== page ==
Not worth continuing

RUNNING on a platform of continuity, Liberal Party candidate Manuel Roxas II confirmed this week that he is ready to carry over all the worst possible aspects of his political patron’s administration into his own if he is elected president in 2016.

Callousness, arrogance and ineptitude spring to mind.

Asked to comment this week on bills in Congress to lower income taxes rates, Roxas made it abundantly clear that like President Benigno Aquino III, he cares very little for hardworking wage earners from the low- and middle-income classes, who bare an inordinate share of the tax burden.

Filipino workers already pay the highest income taxes in the entire Association of Southeast Asian Nations, according to the Tax Management Association of the Philippines, one of 18 large business groups that have petitioned President Aquino to reconsider his opposition to lowering the tax rates.

But in dismissing out of hand the two bills pending in Congress, Roxas failed to show any empathy for the pain felt by millions of middle-class wage earners who see one-third of their salaries go to the government—for very little in return by way of efficient public services or infrastructure.

After almost six years in power, this administration has failed miserably in providing the most basic of public services, such as keeping the trains running on time and the traffic moving on our streets beyond first gear. Yet, candidate Roxas does not see the relationship between taxes and public service, and reduces the issue to politics.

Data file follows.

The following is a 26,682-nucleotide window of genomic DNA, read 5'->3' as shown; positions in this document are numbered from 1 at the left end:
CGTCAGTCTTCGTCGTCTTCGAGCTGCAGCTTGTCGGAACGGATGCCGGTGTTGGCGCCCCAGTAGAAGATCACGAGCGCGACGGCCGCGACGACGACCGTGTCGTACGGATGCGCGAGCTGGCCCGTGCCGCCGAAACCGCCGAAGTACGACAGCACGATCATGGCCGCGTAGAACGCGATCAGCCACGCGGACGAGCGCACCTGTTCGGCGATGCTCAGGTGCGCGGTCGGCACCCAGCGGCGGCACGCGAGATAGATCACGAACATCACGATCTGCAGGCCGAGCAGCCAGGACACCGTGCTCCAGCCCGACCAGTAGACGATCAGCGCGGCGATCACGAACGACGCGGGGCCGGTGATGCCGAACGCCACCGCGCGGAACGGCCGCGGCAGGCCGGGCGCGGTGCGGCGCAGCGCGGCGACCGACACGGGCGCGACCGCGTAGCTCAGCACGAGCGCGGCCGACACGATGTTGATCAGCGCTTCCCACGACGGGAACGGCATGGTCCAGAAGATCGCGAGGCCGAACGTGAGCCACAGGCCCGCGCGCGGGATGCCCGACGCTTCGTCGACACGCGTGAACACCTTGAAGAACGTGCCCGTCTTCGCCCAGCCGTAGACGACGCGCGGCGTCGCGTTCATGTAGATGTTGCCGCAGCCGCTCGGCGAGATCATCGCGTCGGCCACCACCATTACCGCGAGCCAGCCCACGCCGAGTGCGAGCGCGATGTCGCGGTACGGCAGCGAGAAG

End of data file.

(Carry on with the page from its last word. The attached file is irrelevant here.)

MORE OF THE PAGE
“It’s easy for us to grandstand, for us to say that we should not collect taxes, that taxes should be zeroed-in. But what are the programs that will be sacrificed?” he said.

The response showed not only Roxas’ arrogance and callousness, but also his readiness to bend the truth.

For the record, candidate Roxas needs to be reminded that no one is suggesting that taxes not be collected or “zeroed-in,” whatever that means. In fact, if he were not as closed-minded as the President, he would realize that lowering the tax rates could broaden the tax base by encouraging more people to pay their taxes.

“How many youths will not have their classrooms? How many of our countrymen will not benefit from PhilHealth? How many will be slashed from the 4Ps [the government’s dole program]?” Roxas continued.

The argument is nonsensical to all but the most gullible.

The 4Ps program is a questionable dole program that sucks up tens of billions of pesos in taxpayer money every year only to reward joblessness and encourage mendicancy. We should not be worried about slashing from the 4Ps, we should rejoice—because the money could be better spent on sustainable programs that actually help the poor by giving them jobs.

Also by the Finance Department’s own estimates, the government would lose only about P30 billion in tax revenues if either of the tax bills were passed. In contrast, this administration has been underspending to the tune of P500 billion from 2011 to 2014 or an average of P125 billion a year. Those classrooms and PhilHealth benefits that candidate Roxas refers to could easily be covered by the money the Aquino administration did not spend.

Finally, candidate Roxas holds out the promise of “a responsible” review of all taxes and impositions of the government.

Such a review, however, must begin with a clear acknowledgement that for far too long, our low- and middle-income wage earners have been bearing an unfair burden, and that is they deserve some relief. Candidate Roxas does not even deign to make such an acknowledgment.

Some things in this world are worth continuing; this administration’s insensitivity and ineptitude clearly are not.

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